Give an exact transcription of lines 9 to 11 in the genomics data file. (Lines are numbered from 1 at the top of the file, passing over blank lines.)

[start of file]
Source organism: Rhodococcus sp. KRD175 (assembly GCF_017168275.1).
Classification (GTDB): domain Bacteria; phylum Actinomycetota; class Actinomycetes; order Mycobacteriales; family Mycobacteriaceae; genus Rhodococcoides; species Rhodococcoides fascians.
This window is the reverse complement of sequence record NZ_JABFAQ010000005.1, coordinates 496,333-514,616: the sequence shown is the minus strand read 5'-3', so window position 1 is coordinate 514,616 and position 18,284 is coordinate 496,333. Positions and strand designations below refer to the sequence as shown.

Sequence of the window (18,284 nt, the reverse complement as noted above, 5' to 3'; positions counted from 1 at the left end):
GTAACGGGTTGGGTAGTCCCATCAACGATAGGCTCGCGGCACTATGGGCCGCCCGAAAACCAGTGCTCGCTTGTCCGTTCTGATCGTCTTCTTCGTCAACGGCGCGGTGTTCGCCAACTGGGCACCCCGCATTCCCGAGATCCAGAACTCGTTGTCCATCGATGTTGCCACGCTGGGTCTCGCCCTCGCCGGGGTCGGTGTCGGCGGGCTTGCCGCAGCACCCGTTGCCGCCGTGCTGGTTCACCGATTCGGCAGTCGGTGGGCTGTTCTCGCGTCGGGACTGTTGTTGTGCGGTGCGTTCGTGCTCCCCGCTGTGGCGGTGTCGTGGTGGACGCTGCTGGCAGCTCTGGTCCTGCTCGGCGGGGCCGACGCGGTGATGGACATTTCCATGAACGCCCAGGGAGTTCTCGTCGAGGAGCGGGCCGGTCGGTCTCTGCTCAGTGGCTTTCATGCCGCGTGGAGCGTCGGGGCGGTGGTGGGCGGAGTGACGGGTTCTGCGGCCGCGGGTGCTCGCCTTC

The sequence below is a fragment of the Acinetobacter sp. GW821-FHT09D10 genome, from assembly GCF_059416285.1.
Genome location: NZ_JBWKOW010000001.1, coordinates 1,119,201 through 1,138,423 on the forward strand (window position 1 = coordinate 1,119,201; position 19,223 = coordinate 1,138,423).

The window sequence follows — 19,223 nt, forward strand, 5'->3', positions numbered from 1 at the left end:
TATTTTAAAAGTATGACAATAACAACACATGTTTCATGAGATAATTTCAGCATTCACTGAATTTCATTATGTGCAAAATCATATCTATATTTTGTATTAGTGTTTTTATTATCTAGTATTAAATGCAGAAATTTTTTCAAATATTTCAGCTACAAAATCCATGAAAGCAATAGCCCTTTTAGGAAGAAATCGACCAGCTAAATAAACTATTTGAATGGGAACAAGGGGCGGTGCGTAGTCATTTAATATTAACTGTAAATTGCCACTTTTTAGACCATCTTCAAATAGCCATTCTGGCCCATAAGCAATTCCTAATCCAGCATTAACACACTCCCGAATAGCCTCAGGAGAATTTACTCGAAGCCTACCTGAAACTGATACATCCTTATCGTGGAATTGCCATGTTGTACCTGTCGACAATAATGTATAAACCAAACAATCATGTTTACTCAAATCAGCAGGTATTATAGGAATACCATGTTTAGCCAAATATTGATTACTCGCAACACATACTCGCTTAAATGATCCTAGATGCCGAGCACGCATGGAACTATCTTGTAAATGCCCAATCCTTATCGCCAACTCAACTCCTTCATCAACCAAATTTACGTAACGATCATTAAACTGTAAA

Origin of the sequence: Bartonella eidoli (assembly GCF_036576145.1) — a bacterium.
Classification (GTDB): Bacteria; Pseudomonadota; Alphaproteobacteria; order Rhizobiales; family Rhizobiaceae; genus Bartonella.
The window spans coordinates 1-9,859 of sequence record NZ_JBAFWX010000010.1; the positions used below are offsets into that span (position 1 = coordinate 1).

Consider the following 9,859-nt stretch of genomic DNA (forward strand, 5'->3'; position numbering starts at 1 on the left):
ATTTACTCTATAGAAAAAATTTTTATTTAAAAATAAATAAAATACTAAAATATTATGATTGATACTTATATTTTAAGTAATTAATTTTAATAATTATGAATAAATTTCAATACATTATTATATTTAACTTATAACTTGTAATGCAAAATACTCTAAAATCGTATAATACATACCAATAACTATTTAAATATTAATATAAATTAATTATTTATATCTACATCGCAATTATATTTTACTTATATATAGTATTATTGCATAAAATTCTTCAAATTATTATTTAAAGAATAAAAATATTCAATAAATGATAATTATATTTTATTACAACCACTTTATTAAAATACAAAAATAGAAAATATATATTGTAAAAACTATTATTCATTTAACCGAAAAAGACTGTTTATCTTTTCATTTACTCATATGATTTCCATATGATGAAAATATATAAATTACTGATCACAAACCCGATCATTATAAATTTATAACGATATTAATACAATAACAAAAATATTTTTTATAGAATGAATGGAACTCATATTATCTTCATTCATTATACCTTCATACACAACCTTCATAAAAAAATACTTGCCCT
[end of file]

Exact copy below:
TATTTTAAAAGTATGACAATAACAACACATGTTTCATGAGATAATTTCAGCATTCACTGAATTTCATTATGTGCAAAATCATATCTATATTTTGTATTAGTGTTTTTATTATCTAGTATTAAATGCAGAAATTTTTTCAAATATTTCAGCTACAAAATCCATGAAAGCAATAGCCCTTTTAGGAAGAAATCGACCAGCTAAATAAACTATTTGAATGGGAACAAGGGGCGGTGCGTAGTCATTTAATATTAACTGTAAATTGCCACTTTTTAGACCATCTTCAAATAGCCATTCTGGCCCATAAGCAATTCCTAATCCAGCATTAACACACTCCCGAATAGCCTCAGGAGAATTTACTCGAAGCCTACCTGAAACTGATACATCCTTATCGTGGAATTGCCATGTTGTACCTGTCGACAATAATGTATAAACCAAACAATCATGTTTACTCAAATCAGCAGGTATTATAGGAATACCATGTTTAGCCAAATATTGATTACTCGCAACACATACTCGCTTAAATGATCCTAGATGCCGAGCACGCATGGAACTATCTTGTAAATGCCCAATCCTTATCGCCAACTCAACTCCTTCATCAACCAAATTTACGTAACGATCATTAAACTGTAAA

Origin of the sequence: Bartonella eidoli (assembly GCF_036576145.1) — a bacterium.
Classification (GTDB): Bacteria; Pseudomonadota; Alphaproteobacteria; order Rhizobiales; family Rhizobiaceae; genus Bartonella.